- I found DeGroat’s chapter of the ‘inner life of a narcissistic pastor’ very helpful. I vividly remember in one of my first sessions at theological college we were encouraged to value self-awareness. I remember this standing out as something that hadn’t really been underlined to me before. DeGroat develops Carl Jung’s idea of the ‘shadow self’ to capture the sense of hidden shame, secret motivations, fierce passions and burdening fears that lurk within. Robert Bly describes this as our ‘long, invisible bag’ that we all drag behind us. DeGroat argues that often narcissists are most threatened by what is within. They may be living a ‘quadruple life’: presenting a ‘public self’ to the world; a ‘private self’ to a select few; a ‘blind self’ that is observed by others but not themselves, and an ‘undiscovered self’, with unseen and unconscious aspects. He describes ‘keeping watch’. This isn’t about being paranoid or suspecting everyone, but about not dismissing warning sights, or minimising inconsistencies and relational violations.
- DeGroat also gives a chapter to exploring ‘narcissistic systems’. Like a sepsis, the impact of narcissism goes much deeper than we know. It can be a systemic infection that will leave its mark on structures, relationships and general culture. Such ‘collective narcissism’ often sees structure, shame and control used to keep an unhealthy system running. Classic symptoms include the demand for loyalty, the limitation of feedback, and shame for those who challenge/question the norm. Often distance is needed for any systemic change: we need to ‘go to the balcony’, before we can really see what’s happening ‘on the dance floor’.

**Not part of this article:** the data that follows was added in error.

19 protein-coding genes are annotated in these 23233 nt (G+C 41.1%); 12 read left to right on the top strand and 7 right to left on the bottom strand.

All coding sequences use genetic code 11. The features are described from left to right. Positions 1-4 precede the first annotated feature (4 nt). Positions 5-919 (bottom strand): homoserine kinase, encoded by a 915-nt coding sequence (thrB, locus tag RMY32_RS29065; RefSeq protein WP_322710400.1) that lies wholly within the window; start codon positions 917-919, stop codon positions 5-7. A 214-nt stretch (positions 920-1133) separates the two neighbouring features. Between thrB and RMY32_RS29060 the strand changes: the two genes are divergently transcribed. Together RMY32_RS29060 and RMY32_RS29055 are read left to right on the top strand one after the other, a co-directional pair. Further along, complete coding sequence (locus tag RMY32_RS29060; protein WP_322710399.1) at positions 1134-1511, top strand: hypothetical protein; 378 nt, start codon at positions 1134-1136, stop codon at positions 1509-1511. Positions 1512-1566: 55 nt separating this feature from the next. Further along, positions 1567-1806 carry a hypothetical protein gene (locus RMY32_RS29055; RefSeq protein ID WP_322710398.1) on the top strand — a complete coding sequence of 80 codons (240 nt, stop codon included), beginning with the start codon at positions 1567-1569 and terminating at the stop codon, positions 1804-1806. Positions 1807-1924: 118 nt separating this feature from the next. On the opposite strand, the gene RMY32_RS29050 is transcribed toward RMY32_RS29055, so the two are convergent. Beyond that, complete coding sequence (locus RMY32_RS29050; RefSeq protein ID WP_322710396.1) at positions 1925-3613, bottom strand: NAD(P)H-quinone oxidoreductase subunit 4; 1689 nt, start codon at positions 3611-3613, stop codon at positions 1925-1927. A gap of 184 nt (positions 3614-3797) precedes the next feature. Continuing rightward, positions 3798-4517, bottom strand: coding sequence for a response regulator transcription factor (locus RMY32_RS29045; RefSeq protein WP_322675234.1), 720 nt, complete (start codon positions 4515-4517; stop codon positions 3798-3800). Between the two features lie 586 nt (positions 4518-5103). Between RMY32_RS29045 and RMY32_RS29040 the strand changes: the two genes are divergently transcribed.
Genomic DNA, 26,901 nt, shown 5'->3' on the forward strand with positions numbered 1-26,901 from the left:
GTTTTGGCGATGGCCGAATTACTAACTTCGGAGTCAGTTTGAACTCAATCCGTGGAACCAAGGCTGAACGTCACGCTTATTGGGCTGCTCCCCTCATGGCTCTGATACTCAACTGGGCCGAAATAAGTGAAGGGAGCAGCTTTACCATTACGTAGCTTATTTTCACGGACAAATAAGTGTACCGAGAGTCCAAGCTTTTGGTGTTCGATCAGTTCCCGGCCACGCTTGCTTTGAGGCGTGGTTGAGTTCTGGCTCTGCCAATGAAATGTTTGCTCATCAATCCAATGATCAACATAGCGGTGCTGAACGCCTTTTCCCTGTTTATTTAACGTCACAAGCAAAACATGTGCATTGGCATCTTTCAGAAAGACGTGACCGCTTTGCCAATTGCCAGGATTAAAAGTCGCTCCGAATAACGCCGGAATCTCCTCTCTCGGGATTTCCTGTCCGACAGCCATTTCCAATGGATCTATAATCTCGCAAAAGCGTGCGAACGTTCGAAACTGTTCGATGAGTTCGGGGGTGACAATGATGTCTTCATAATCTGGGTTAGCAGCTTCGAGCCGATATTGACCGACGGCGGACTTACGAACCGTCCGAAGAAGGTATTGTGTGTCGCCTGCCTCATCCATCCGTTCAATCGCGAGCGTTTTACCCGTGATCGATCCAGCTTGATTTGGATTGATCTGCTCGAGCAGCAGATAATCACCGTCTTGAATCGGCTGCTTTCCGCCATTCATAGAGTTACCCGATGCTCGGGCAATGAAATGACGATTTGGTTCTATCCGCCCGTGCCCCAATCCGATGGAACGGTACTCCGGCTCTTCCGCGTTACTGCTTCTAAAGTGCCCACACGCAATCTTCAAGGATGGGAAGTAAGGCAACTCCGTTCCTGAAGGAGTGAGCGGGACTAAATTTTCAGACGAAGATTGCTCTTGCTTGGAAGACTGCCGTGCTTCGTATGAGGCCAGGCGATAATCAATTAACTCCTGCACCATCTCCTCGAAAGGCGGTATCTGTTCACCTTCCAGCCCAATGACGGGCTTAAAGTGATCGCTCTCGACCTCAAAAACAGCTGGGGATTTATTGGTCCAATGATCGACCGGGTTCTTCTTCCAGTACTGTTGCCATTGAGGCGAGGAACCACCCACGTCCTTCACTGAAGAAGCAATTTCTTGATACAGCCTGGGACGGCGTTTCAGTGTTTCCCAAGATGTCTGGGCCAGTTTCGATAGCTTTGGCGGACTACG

- ‘The Gaslight Is On’, the chapter on spiritual and emotional abuse, is especially uncomfortable. Here DeGroat reflects on the physical wound of trauma caused by narcissism. This is not to be underestimated and yet is often is left to destroy silently, as recent scandals and reports have shown.